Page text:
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When The Process Breaks, Everything It Produces Is Flawed

Anthony Kammer

Occupy Wall Street has already accomplished a great deal by shifting public discourse in this country. Instead of focusing on the need for austerity and deficit reduction, attention is rightly being directed at economic disparities and the deep structural problems that the United States faces. It is clear that those who claim that Occupy Wall Street’s anger is “unfocused” are not giving a descriptive account of what’s going on so much as they are expressing their own agenda (whether in opposition or in their desire for clean policy proposals for legislators to start negotiating over).

What’s remarkable is that there has been such a sustained effort, even among sympathizers, to pull out separate strands in the protesters’ message. Certainly class, economic inequality, debt reform, political corruption, and the lack of accountability are some major themes. Sites like the 99percent Tumblr or single issue posters might have the unintended effect of encouraging this kind of compartmentalization. But the protesters have been remarkably clear about this: no single complaint represents the sum of their non-all-inclusive grievances

Focusing too narrowly on a single strand misses how fundamentally these issues are related. The complaint that executive pay has skyrocketed while average incomes have stagnated, for example, can be traced back to weakened labor rights and the glaring absence of democracy and accountability within corporations. The lack of effective financial regulations or environmental laws traces back to the fact that legislation is often drafted and lobbied for by the very entities it purports to regulate (or their lobbyists). And the revolving door between Washington and upper corporate echelons has led to diluted regulations and shielded the powerful from accountability. In other words, our economic problems are inseparable from our political and structural ones.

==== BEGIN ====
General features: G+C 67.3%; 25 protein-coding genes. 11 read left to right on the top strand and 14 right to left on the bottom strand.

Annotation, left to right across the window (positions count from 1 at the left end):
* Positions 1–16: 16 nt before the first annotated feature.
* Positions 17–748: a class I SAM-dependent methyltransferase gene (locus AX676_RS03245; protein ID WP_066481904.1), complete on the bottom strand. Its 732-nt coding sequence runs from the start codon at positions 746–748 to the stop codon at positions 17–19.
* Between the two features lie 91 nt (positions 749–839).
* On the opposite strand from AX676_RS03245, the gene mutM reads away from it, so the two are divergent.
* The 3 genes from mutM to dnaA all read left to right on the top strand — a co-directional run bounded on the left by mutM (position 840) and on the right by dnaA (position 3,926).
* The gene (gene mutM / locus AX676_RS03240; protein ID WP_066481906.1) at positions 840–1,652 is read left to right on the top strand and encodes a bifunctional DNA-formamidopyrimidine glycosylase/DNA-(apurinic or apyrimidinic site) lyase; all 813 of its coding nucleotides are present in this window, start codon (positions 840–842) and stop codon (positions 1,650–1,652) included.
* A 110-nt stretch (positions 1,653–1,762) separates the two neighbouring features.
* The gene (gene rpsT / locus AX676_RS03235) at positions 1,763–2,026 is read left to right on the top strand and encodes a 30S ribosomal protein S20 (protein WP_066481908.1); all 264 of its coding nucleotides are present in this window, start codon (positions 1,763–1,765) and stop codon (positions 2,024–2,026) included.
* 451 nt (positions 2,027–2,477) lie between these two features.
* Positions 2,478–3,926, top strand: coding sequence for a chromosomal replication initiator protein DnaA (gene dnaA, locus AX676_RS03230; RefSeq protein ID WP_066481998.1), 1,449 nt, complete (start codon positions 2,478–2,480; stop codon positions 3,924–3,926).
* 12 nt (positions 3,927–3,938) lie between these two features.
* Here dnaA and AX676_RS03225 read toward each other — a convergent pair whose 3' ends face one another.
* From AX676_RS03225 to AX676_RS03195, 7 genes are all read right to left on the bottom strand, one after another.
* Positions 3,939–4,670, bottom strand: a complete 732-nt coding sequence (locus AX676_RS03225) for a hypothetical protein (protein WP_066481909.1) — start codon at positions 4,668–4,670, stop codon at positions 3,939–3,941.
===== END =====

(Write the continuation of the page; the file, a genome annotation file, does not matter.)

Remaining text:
This refusal to parse the structural and political problems from the resultant inequality is part of what makes Occupy Wall Street such a vital, vibrant moment. The movement refuses to frame its desires according to the conventional neoliberal framework, which views economic growth as prior and redistribution as secondary. The insistence on actual change poses a deep and serious challenge to America’s existing political order. The claims are not about handouts, but rather about building and reconfiguring institutions so that they are more deeply inclusive and participatory.

To me, one of the most striking elements of the September 29 list of grievances was the shift from “we” in the preamble to “they” in the list of complaints. It would be a misunderstanding of this movement to try to isolate the political elements from the economic elements in their broader call for inclusion, without recognizing how deeply the two are related. The United States is experiencing a breakdown in the rule of law and our political process has proven unable to respond to even the most pressing national issues. When the process breaks, everything it produces is flawed. And in light of that, the concerns of Occupy Wall Street are one of the most lucid and coherent things to have emerged since the crisis of 2008.